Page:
Fun in February

I haven’t been idle in February!  On 15th February I judged a short story competition for the Southampton Writers’ Circle and had a very nice evening with them. There were some intriguing pieces of writing and I found it hard to decide between the top three so I was glad to find I could award Winner, Highly Commended and Commended!

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17th February I turned up on this blog  Bloggers come up with questions that make you stop and think just why you like this, or do that, so it’s always an interesting exercise.novelist.http://lifeofanerdishmum.blogspot.co.uk/2017/02/getting-to-knownicola-slade.html?m=1

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 On Getting To Know… today I am welcoming author of the Harriet Quigley Mysteries and Charlotte Richmond Investigates series, Nicola Slade.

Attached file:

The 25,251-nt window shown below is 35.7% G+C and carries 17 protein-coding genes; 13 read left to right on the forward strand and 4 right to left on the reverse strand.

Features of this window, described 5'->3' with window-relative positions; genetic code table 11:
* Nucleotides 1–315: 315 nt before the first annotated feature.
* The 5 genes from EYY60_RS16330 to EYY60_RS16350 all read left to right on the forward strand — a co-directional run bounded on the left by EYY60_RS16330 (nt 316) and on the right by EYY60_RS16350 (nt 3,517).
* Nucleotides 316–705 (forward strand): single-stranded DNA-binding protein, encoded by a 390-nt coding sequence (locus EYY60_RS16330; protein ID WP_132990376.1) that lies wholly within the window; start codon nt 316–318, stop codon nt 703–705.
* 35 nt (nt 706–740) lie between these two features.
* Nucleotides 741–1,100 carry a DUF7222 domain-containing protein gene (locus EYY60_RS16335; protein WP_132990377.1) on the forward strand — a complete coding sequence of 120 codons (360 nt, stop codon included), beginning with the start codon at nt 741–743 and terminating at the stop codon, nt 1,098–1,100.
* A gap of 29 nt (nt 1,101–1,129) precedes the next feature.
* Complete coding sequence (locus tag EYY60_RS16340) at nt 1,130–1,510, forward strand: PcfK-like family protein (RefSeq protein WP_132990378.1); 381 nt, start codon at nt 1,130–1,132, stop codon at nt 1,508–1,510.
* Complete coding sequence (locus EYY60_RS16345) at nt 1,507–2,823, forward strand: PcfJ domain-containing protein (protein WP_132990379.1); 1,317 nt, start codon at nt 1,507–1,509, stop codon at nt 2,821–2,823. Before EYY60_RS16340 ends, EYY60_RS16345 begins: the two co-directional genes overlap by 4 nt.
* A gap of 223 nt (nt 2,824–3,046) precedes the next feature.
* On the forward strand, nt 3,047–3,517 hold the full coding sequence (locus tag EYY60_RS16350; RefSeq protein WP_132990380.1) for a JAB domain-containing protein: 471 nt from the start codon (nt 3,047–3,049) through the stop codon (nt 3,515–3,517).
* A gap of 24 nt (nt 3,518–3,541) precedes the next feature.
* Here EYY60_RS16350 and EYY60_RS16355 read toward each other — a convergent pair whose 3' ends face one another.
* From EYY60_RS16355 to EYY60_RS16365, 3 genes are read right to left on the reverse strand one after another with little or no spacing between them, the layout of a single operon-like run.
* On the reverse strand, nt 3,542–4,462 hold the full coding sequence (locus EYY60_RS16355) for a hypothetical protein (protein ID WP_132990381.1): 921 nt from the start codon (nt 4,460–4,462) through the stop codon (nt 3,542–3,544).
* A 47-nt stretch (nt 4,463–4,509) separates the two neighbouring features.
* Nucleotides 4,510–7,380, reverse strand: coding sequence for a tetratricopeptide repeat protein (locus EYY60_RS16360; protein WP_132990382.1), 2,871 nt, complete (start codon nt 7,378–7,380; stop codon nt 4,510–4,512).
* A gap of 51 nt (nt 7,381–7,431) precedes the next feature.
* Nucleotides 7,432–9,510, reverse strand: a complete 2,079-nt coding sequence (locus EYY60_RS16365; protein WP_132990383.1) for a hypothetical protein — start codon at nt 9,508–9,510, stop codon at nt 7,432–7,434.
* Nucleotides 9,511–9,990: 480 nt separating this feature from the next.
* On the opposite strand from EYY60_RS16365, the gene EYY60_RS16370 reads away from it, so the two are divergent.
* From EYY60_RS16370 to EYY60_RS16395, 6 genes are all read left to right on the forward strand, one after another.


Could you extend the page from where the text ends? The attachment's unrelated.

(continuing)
You originally wrote a romantic comedy when changing from children’s book to adult books, but you now write two mystery series. What was it that drew you to this genre and prompted you to make the change?

My mother and grandmother were voracious readers so I was always surrounded by books.  I was brought up on mostly Victorian novels and the classic mysteries of the Golden Age: Margery Allingham, Patricia Wentworth, Dorothy L Sayers and to a lesser degree Agatha Christie. It’s the puzzle element that appeals to me in those classic mysteries – who did it, why and how – and working through the various suspects to find the murderer. I love that aspect as a reader and as a writer.

Do you have a favourite character that you have written so far?